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Red and Potentially Red/Purple? Cranberry Juice and Warfarin
By Russell H. Greenfield, MD, Dr. Greenfield is Clinical Assistant Professor, School of Medicine, University of North Carolina, Chapel Hill, NC, and Visiting Assistant Professor, University of Arizona, College of Medicine, Tucson, AZ; he reports no consultant, stockholder, speaker's bureau, research, or other financial relationships with companies having ties to this field of study.
Source: Pham DQ, et al. Interaction potential between cranberry juice and warfarin. Am J Health-Syst Pharm 2007;64:490-494.
Abstract: Readers of Alternative Therapies in Women's Health will recall that grapefruit and Seville orange juice both inhibit cytochrome P-450 isoenzyme 3A (CYP3A), potentially raising serum levels of medications that are metabolized through CYP3A. More recently, reports of interaction between cranberry juice and warfarin have come to light. Warfarin is metabolized in part through CYP2C9, and concerns have been raised that cranberry juice may inhibit this enzyme. The authors of this study conducted a literature review of the topic to assess requisite level of concern regarding the use of cranberry juice.
Articles published in English were retrieved after a search of Medline, Embase, International Pharmaceutical Abstracts, and IDIS. A sum total of but three case reports (each involving an elderly patient, two of whom ingested very large quantities of cranberry juice daily) and two randomized, placebo-controlled trials were identified. In only one of the case reports was strong evidence of a causal effect of cranberry juice on a rising INR present. A randomized crossover trial assessed the effect of a number of beverages, including cranberry juice, on CYP2C9 activity (via effects on flurbiprofen) and showed no significant impact. The other trial, an open-label, randomized crossover study addressed the effect of cranberry juice on CYP3A, not CYP2C9, but likewise found no significant interaction.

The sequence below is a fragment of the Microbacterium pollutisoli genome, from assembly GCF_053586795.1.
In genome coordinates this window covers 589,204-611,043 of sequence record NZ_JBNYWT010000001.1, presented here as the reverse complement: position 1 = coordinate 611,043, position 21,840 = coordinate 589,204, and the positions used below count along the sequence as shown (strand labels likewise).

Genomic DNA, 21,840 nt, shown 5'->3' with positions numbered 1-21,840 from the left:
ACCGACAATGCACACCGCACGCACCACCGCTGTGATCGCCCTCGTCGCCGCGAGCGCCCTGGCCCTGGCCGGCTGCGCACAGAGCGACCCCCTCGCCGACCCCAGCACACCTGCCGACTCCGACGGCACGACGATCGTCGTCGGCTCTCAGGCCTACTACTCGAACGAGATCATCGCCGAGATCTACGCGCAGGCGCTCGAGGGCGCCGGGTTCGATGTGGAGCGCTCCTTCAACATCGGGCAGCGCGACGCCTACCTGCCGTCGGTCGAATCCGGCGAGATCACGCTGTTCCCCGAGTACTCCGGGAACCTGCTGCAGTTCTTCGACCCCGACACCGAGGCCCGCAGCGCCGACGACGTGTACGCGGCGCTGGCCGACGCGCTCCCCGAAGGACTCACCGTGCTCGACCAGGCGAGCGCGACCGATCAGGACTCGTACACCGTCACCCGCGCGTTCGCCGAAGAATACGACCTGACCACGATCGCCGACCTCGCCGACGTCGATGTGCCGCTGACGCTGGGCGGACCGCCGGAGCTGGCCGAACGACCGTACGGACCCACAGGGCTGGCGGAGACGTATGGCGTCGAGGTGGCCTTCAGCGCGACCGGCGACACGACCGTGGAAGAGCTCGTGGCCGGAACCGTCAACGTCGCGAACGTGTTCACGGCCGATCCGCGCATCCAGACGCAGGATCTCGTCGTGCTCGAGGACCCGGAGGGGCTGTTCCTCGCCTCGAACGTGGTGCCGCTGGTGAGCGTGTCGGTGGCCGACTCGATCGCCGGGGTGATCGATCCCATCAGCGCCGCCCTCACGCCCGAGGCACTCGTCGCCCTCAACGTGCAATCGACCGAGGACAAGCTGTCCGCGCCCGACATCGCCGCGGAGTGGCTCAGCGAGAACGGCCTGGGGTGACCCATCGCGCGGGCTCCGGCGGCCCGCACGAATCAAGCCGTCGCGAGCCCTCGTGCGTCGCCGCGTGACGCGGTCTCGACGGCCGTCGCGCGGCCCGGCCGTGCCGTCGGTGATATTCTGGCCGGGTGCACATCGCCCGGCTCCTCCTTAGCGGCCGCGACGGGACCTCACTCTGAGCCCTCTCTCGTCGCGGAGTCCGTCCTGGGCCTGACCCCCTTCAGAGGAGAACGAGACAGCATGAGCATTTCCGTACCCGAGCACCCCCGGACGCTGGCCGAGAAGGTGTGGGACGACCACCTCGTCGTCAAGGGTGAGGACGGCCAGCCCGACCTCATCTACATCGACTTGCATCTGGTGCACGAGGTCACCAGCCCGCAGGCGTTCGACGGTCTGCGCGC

As an addendum, the authors note that a recent small randomized, placebo-controlled trial of men with atrial fibrillation receiving warfarin showed that 250 mL of cranberry juice enjoyed daily for seven days had no significant effect on INR. The authors conclude that there are few data to suggest a meaningful interaction between cranberry juice and warfarin, but that patients should be apprised of a potential reason for caution.
Cranberry juice is tasty and gained popularity when data accumulated that drinking it may help protect against urinary tract infections (by preventing bacterial adherence to the mucosal lining of the genitourinary tract). On the other hand, warfarin is the most commonly used oral anticoagulant agent. Reports of complications associated with the combination of cranberry juice and warfarin reached the attention of The United Kingdom's Committee on Safety of Medicines, and a warning to health care practitioners ensued. The warning was prudent, but also appears to be premature. A significant number of factors can impact warfarin activity, including dietary changes (low intake of vitamin K), infection (cytokine release), and drug interactions (fluconazole, isoniazid, and lovastatin all inhibit CYP2C9). The case for adverse interaction between cranberry juice and warfarin appears to be weak. For patients on warfarin whose INR results are increasing, a query into their use of cranberry juice may be a good idea. Advice against drinking cranberry juice while taking warfarin, however, appears to be unwarranted.